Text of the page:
TTSAO-carrierl-banner-2018Coach driving is also a very viable option for female drivers that may not want to work with freight such as flatbed or other physically demanding types of cargo. For the most part coach driving is a clean atmosphere where safe driving and managing people will set you ahead in the field. If you’ve never thought of operating a bus over the road or in your home town then it may be worth investigating especially if you are good with people and have a neat appearance. Not sure where you options are in the industry? I would suggest you start by talking with a TTSAO Certified school in your area or contacting one of the bus carriers in your area to find out what training you need to drive a bus. It may set you off to a new career path that you didn’t even know existed.

TTSAO-School-banner-2018

About the Author

Bruce Outridge has been in the transportation industry for over 30 years. He is an author of the books Driven to Drive and Running By The Mile, and host of The Lead Pedal Podcast. TTSAO also known as the Truck Training Schools Association of Ontario has certified member schools in the truck training vocation ensuring quality entry level drivers enter the transportation industry. To learn more about the TTSAO or to find a certified school in your area visit www.ttsao.com

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Welcome Canadian Blood Services and Sovereign Insurance to the TTSAO Association

Please welcome new members Canadian Blood Services and Sovereign Insurance to the TTSAO Family.

Canadian Blood Services Inc
Contact: Patricia Burke
Email: patricia.burke@blood.ca
Address: 1800 Alta Vista
Ottawa, ON K1G 4J5
Phone: 613-739-2502
Fax: 613-739-2066
Website: www.blood.ca


Sovereign Insurance
Contact: Kevin Dutchak
Email: kevin.dutchak@sovgen.com
Address: 1791 Barrington Street Suite 900
Halifax, NS B3J 3K9
Phone: 902-717-5805

 

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Reading between the lines of an interview

Interviews can be tough! You work hard to get prepared for the interview, work on your answers with friends and family, and pray before the interview that everything is in order. You get through the interview sweating the whole way with no direction or indicators as to whether you did well or not. Did you get the job? If you didn’t get the job what did you do wrong so you know to improve in that area for next time? If you did do well why did they not ask you to move to the next step? All these factors can play on your mind as a potential applicant for a job and many times the only indication of success is being asked for another interview. So how do you handle the interview process without driving yourself crazy?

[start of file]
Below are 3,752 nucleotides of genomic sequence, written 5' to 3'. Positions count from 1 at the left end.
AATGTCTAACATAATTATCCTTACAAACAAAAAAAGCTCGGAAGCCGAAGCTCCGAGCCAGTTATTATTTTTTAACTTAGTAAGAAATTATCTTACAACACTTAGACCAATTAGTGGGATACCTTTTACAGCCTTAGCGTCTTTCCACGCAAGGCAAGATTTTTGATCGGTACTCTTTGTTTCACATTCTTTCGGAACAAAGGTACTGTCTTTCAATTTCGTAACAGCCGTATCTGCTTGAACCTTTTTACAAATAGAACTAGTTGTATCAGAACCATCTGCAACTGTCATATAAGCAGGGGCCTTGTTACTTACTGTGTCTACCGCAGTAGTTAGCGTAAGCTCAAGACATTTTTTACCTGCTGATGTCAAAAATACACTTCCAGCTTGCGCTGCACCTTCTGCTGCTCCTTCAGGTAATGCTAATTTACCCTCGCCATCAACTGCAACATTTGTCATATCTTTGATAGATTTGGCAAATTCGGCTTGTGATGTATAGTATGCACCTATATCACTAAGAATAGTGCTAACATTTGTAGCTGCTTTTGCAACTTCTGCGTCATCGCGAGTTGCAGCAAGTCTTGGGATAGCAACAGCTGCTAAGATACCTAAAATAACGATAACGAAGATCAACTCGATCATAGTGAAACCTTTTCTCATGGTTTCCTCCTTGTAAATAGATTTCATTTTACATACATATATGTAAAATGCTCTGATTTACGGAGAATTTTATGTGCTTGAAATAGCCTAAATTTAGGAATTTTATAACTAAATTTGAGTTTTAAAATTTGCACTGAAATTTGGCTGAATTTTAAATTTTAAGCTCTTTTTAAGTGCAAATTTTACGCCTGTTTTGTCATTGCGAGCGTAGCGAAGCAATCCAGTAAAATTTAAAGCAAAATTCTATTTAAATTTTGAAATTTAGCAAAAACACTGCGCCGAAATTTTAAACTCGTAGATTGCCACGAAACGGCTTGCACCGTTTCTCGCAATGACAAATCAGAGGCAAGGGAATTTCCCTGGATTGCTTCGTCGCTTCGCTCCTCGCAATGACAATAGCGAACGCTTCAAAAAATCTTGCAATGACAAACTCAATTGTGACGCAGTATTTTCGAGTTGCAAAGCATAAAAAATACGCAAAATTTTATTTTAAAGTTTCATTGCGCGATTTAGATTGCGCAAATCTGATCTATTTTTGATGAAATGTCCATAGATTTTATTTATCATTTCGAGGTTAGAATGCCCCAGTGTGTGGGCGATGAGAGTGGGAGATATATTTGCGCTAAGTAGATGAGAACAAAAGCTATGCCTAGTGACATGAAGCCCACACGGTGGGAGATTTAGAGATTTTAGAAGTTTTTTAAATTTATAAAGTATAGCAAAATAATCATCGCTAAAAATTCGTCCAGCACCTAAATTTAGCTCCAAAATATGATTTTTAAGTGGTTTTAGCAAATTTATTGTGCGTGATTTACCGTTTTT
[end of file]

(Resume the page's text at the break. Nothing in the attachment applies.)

This is a typical scenario for many new applicants and I recently came across this question on a social media platform where the person asked if they did poorly in the interview process because they hadn’t been asked for another interview before the current interview ended. Just because you haven’t been asked back for an interview doesn’t mean it wasn’t successful as there are many steps and pieces to hiring someone.

man talking on telephone

When I was in charge of a fleet our interview process was quite involved and included many departments. As a Fleet Supervisor I was the first step in the process. I would accept the applications and check to see that the applicant met the basic criteria for the job. Did they have the required experience and training, did they have a good driving record and so on. Once their resume met our criteria and I felt the candidate would be a good fit for a position available they would be called in for an initial interview and road test with me. If the interview was successful they would be scheduled for a panel interview with other members of the management team. The management team would then have an additional meeting to discuss the applicant to make sure they were a proper fit for the company.

Depending on the size of the company and the operation this process can take anywhere from days to months. Our operation was very involved and it was much more than hoping someone could drive well. They had to have customer service skills, knowledge of hauling hazardous materials, be physically fit, and much more. So if you are going through the interview process don’t be discouraged because the interviewer didn’t book you for another interview right away. It doesn’t mean you weren’t successful there just may be other factors required in the process before they could book that meeting or interview. Just ask when an appropriate time will be to hear back from them or for you to follow up and have confidence in your abilities. Understanding the interview process is the first step to being hired on as a professional driver.